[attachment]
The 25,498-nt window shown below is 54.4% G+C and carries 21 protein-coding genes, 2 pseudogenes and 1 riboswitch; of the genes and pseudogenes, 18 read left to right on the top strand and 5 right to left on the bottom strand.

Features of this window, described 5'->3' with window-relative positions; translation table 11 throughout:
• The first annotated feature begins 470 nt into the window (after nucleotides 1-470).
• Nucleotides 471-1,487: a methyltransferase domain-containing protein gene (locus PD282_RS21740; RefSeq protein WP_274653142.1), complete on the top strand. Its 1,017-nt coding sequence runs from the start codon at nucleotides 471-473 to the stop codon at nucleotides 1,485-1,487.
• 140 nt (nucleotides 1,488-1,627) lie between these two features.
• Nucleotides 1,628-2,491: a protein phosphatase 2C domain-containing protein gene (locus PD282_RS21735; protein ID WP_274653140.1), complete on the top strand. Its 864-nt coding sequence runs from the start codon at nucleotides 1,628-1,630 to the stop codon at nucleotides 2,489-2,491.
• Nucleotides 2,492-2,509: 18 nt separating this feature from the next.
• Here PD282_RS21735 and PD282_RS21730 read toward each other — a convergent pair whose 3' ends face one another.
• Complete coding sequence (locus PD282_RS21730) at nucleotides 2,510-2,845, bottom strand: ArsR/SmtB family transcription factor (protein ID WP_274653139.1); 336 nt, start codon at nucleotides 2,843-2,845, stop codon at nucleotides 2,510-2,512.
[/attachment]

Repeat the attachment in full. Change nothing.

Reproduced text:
The 25,498-nt window shown below is 54.4% G+C and carries 21 protein-coding genes, 2 pseudogenes and 1 riboswitch; of the genes and pseudogenes, 18 read left to right on the top strand and 5 right to left on the bottom strand.

Features of this window, described 5'->3' with window-relative positions; translation table 11 throughout:
• The first annotated feature begins 470 nt into the window (after nucleotides 1-470).
• Nucleotides 471-1,487: a methyltransferase domain-containing protein gene (locus PD282_RS21740; RefSeq protein WP_274653142.1), complete on the top strand. Its 1,017-nt coding sequence runs from the start codon at nucleotides 471-473 to the stop codon at nucleotides 1,485-1,487.
• 140 nt (nucleotides 1,488-1,627) lie between these two features.
• Nucleotides 1,628-2,491: a protein phosphatase 2C domain-containing protein gene (locus PD282_RS21735; protein ID WP_274653140.1), complete on the top strand. Its 864-nt coding sequence runs from the start codon at nucleotides 1,628-1,630 to the stop codon at nucleotides 2,489-2,491.
• Nucleotides 2,492-2,509: 18 nt separating this feature from the next.
• Here PD282_RS21735 and PD282_RS21730 read toward each other — a convergent pair whose 3' ends face one another.
• Complete coding sequence (locus PD282_RS21730) at nucleotides 2,510-2,845, bottom strand: ArsR/SmtB family transcription factor (protein ID WP_274653139.1); 336 nt, start codon at nucleotides 2,843-2,845, stop codon at nucleotides 2,510-2,512.